• Raised critically needed funds to support workers' rights. Despite the tough economy, you raised even more than last year. Scroll down to learn about the specific ways WIN will be putting your Picnic gifts to work.
  • Celebrated what you've accomplished as a member of WIN. You got the Shelby County Sheriff and District Attorney to agree to treat certain wage theft cases as criminal offenses, among many other victories.
  • Demonstrated the true meaning of Labor Day with other people of faith, workers, and allies who believe in justice in the workplace. This year, 125 of you signed living wage petitions to University of Memphis President Shirley Raines. Click here to sign our online petition.
  • Enjoyed great entertainment by Alicia Washington, Valerie June, Marcela Pinilla, and Danza Azteca.
  • Ate a lot of food! Approximately 100 of you volunteered at the Picnic by preparing and serving food, selling tickets, making homemade cookies, and helping with kid's activities like the dunk tank, Moon Bounce, and face painting. Thank you!
Here's how WIN will be putting your Faith and Labor Picnic gifts to work:
1) You'll campaign for a living wage with University of Memphis workers.
2) You will partner with workers to recover their stolen wages from employers.
3) You will advocate for new federal wage theft legislation to stop employers from taking advantage of workers.
4) You will train construction workers on how to prevent on-the-job injuries and deaths.

I look forward to seeing you next Labor Day! Want to make sure you get notified about all the plans for next year's Faith and Labor Picnic? Sign up for WIN's email alerts

Friday, August 27, 2010

UT Health Science Center Refuses to Allow Clergy, Laid Off Workers to Enter Administration Building


   In the eight years that I've been director of Workers Interfaith Network, I've been part of numerous clergy delegations that have attempted to talk to managers and owners about working conditions and problems in the workplaces. In a number of cases, we have managed to talk to a plant manager or similar person. I can think of only one occasion in which a company in a small town, which was notoriously unsafe and discriminatory in their practices, would not allow our delegation to even enter the building.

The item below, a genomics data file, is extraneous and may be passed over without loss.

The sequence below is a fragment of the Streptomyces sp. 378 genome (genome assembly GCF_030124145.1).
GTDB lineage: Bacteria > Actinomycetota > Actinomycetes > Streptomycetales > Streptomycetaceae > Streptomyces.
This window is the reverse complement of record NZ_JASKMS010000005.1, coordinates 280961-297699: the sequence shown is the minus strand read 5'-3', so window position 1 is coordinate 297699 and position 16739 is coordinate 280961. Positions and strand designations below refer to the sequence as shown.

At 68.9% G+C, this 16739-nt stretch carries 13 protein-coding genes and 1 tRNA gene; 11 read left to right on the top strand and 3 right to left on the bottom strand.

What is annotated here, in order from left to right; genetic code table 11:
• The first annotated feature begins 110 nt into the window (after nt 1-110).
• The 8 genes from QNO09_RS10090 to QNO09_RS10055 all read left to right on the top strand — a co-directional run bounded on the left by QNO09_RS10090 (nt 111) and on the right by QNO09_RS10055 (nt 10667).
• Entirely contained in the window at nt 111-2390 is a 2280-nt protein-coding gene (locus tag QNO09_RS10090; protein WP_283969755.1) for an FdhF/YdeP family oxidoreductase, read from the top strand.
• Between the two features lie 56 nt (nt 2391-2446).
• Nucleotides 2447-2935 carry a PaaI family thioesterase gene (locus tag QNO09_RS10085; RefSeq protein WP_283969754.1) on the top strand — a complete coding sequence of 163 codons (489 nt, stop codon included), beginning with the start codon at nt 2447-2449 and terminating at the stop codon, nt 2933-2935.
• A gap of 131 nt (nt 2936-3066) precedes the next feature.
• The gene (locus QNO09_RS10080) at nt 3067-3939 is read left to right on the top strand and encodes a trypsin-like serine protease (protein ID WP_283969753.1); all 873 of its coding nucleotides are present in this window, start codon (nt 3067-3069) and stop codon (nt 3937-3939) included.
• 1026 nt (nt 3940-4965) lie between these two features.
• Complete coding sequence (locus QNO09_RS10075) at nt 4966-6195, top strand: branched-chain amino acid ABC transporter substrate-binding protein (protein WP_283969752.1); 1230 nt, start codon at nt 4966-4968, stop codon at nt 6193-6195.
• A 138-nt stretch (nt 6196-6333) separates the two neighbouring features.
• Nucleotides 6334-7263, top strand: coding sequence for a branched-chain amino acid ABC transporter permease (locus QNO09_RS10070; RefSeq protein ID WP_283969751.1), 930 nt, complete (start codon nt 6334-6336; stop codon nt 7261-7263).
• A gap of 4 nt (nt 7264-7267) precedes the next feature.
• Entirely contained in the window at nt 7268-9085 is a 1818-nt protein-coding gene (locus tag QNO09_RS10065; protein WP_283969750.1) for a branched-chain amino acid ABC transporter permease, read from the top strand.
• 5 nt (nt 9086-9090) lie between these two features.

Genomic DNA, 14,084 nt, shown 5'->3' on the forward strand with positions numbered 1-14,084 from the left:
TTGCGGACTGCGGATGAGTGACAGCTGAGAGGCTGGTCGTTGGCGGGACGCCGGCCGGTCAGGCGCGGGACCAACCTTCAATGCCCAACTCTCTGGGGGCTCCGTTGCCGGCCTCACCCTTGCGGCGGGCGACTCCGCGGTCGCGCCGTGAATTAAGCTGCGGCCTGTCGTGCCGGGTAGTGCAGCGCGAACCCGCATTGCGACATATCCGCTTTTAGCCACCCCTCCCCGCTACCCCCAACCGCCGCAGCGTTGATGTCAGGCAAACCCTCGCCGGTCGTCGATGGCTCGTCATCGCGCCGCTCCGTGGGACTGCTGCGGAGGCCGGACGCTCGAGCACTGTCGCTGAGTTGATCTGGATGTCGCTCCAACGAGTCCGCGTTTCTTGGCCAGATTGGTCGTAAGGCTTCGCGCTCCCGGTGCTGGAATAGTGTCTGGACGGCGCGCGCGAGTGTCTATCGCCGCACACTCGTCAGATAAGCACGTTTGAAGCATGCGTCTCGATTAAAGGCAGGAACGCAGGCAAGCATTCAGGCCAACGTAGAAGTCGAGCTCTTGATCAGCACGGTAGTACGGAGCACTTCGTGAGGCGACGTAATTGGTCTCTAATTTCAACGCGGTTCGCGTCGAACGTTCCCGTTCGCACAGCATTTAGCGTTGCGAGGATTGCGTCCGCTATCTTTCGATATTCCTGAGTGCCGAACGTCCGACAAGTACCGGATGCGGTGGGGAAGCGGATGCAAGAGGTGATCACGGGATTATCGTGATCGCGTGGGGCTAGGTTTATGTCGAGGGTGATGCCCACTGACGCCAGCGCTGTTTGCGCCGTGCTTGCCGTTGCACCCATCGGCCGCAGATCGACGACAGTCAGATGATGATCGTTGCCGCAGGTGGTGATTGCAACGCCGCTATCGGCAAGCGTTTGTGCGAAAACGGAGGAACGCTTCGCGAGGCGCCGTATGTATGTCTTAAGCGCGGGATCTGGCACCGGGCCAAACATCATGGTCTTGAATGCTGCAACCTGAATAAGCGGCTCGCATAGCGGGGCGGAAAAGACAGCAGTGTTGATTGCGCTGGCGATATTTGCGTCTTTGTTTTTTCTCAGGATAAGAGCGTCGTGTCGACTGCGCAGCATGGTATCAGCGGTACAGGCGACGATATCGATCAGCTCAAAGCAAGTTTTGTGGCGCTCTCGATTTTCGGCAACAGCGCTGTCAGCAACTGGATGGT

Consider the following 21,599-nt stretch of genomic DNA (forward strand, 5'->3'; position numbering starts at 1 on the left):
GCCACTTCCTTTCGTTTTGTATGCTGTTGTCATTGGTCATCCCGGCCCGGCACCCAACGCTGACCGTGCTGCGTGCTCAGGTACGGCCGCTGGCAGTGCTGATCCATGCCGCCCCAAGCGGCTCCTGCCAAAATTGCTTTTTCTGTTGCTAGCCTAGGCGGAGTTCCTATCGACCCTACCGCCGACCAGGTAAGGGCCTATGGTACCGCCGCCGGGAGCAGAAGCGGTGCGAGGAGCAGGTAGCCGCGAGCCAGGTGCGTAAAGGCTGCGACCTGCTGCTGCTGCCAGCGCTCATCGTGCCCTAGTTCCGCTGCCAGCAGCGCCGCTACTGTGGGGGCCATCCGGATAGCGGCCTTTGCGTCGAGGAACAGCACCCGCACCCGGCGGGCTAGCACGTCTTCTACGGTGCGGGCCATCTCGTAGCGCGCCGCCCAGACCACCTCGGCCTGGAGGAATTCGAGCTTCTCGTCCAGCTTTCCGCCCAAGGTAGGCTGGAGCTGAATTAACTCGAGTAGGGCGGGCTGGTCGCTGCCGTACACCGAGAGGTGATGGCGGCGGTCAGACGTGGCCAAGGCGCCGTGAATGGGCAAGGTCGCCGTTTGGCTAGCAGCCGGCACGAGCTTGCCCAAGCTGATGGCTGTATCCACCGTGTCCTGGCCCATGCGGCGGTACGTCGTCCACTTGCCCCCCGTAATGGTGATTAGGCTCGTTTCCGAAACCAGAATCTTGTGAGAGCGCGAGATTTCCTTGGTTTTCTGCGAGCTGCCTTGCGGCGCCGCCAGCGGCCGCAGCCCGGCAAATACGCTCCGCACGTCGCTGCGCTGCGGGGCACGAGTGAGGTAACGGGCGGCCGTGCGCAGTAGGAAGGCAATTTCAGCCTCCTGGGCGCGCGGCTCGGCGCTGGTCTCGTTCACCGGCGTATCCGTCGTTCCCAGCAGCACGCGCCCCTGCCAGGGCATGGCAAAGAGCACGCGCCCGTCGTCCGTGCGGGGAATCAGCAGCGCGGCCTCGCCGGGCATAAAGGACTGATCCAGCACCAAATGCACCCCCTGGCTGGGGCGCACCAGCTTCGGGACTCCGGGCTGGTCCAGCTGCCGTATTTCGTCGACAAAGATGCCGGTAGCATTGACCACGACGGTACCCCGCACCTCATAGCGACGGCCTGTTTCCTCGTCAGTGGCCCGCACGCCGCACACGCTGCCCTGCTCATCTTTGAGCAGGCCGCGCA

I certainly expected that when a delegation of clergy joined workers laid off from the University of Tennessee Health Science Center (UTHSC) yesterday to talk about the layoffs, that we would be able to speak to someone from the Chancellor's Office. Instead, we were greeted by a security guard and a police officer (we must have looked like an intimidating group!) who would not allow us to enter the lobby because we did not have an appointment. When a representative of the United Campus Workers asked if security could call the Chancellor's office to let them know we were there, because he had already made multiple attempts to make an appointment, the security guard claimed he did not have the phone number of the Chancellor's office. I wonder how we would have contacted them if we had an appointment if he doesn't have the phone number? I guess I am naive, but I expected that a state institution would behave at least as well as the many union-busting private companies I have visited over the years.
     
   The refusal of UTHSC officials to return letters and calls from workers and the union, as well as their refusal to allow us to set foot in the lobby of a state building, are signs of much more serious concerns. Even though UTHSC has received over $30 million in stimulus money from the federal ARRA and state MOE funds, that money has not been used to save jobs. Thirty-three workers were laid off this month, including long-time employees like Michele Burrell, who has posted a you tube video outlining workers' concerns about the way that were laid off, severance, and recall rights. 
   
    Two of the laid-off workers I spoke with on Wednesday are single mothers who were making very modest salaries, leaving them totally unprepared for a layoff. Since workers did not get any advanced notice of the layoffs, not even one day, how could they have prepared? One of the women has a disabled son that she does not know how she will care for; the other asked where she could get health insurance after September 30th because there is no possible way she can afford COBRA. 
   
    The demographics of who was included in the layoffs is also of concern. While Chancellor Schwab is paid $550,000 a year by UT, many laid off workers were making less than $25,000 annually. When 18 of the laid off workers are African-American women, 10 are white women, and 5 are white men, you have to wonder if gender and racial discrimination could have been at work in decisions about who would be laid off. Because UTHSC has not disclosed what methods they used to decide on layoffs (such as seniority or performance reviews), there is no way to check for possible discrimination. 
    
   What do workers want?
1. UTHSC should use recovery money to stop additional layoffs.